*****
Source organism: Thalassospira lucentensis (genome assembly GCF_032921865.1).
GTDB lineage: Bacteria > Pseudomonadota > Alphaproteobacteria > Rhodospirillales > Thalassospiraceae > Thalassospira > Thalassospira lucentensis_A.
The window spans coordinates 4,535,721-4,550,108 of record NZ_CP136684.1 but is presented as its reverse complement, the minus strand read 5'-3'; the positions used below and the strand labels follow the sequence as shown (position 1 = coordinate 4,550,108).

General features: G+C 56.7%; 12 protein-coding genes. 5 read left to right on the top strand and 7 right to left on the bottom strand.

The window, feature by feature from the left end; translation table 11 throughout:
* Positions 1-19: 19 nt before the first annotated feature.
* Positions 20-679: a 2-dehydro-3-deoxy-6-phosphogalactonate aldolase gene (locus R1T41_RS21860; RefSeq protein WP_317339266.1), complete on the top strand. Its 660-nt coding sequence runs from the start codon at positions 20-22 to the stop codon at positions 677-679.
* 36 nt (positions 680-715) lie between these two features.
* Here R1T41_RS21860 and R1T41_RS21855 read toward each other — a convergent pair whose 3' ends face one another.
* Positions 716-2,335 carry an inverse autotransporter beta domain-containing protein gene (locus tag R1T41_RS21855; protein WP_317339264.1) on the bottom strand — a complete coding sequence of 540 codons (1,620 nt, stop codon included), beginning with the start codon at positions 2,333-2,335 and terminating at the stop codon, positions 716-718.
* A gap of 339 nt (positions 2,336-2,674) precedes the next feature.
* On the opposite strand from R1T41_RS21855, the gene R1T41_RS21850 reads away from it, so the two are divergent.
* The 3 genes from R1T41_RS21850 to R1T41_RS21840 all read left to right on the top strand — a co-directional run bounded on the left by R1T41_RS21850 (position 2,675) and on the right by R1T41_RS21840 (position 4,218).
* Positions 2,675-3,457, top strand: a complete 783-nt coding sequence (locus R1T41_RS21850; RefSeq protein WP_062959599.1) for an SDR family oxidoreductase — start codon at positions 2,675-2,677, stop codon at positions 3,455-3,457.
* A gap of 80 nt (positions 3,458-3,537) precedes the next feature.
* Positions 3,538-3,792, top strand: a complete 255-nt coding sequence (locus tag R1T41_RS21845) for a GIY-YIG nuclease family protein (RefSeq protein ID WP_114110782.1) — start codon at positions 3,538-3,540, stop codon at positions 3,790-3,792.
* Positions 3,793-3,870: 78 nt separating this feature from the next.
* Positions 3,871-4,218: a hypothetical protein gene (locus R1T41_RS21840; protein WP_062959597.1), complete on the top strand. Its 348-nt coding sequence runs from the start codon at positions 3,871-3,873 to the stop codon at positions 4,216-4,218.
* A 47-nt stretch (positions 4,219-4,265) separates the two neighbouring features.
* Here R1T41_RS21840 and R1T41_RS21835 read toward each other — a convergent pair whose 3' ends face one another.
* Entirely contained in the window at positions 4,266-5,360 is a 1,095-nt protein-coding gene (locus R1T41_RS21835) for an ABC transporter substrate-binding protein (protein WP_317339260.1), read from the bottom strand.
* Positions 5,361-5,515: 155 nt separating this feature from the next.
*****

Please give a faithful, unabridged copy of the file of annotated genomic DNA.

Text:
Source organism: Thalassospira lucentensis (genome assembly GCF_032921865.1).
GTDB lineage: Bacteria > Pseudomonadota > Alphaproteobacteria > Rhodospirillales > Thalassospiraceae > Thalassospira > Thalassospira lucentensis_A.
The window spans coordinates 4,535,721-4,550,108 of record NZ_CP136684.1 but is presented as its reverse complement, the minus strand read 5'-3'; the positions used below and the strand labels follow the sequence as shown (position 1 = coordinate 4,550,108).

General features: G+C 56.7%; 12 protein-coding genes. 5 read left to right on the top strand and 7 right to left on the bottom strand.

The window, feature by feature from the left end; translation table 11 throughout:
* Positions 1-19: 19 nt before the first annotated feature.
* Positions 20-679: a 2-dehydro-3-deoxy-6-phosphogalactonate aldolase gene (locus R1T41_RS21860; RefSeq protein WP_317339266.1), complete on the top strand. Its 660-nt coding sequence runs from the start codon at positions 20-22 to the stop codon at positions 677-679.
* 36 nt (positions 680-715) lie between these two features.
* Here R1T41_RS21860 and R1T41_RS21855 read toward each other — a convergent pair whose 3' ends face one another.
* Positions 716-2,335 carry an inverse autotransporter beta domain-containing protein gene (locus tag R1T41_RS21855; protein WP_317339264.1) on the bottom strand — a complete coding sequence of 540 codons (1,620 nt, stop codon included), beginning with the start codon at positions 2,333-2,335 and terminating at the stop codon, positions 716-718.
* A gap of 339 nt (positions 2,336-2,674) precedes the next feature.
* On the opposite strand from R1T41_RS21855, the gene R1T41_RS21850 reads away from it, so the two are divergent.
* The 3 genes from R1T41_RS21850 to R1T41_RS21840 all read left to right on the top strand — a co-directional run bounded on the left by R1T41_RS21850 (position 2,675) and on the right by R1T41_RS21840 (position 4,218).
* Positions 2,675-3,457, top strand: a complete 783-nt coding sequence (locus R1T41_RS21850; RefSeq protein WP_062959599.1) for an SDR family oxidoreductase — start codon at positions 2,675-2,677, stop codon at positions 3,455-3,457.
* A gap of 80 nt (positions 3,458-3,537) precedes the next feature.
* Positions 3,538-3,792, top strand: a complete 255-nt coding sequence (locus tag R1T41_RS21845) for a GIY-YIG nuclease family protein (RefSeq protein ID WP_114110782.1) — start codon at positions 3,538-3,540, stop codon at positions 3,790-3,792.
* Positions 3,793-3,870: 78 nt separating this feature from the next.
* Positions 3,871-4,218: a hypothetical protein gene (locus R1T41_RS21840; protein WP_062959597.1), complete on the top strand. Its 348-nt coding sequence runs from the start codon at positions 3,871-3,873 to the stop codon at positions 4,216-4,218.
* A 47-nt stretch (positions 4,219-4,265) separates the two neighbouring features.
* Here R1T41_RS21840 and R1T41_RS21835 read toward each other — a convergent pair whose 3' ends face one another.
* Entirely contained in the window at positions 4,266-5,360 is a 1,095-nt protein-coding gene (locus R1T41_RS21835) for an ABC transporter substrate-binding protein (protein WP_317339260.1), read from the bottom strand.
* Positions 5,361-5,515: 155 nt separating this feature from the next.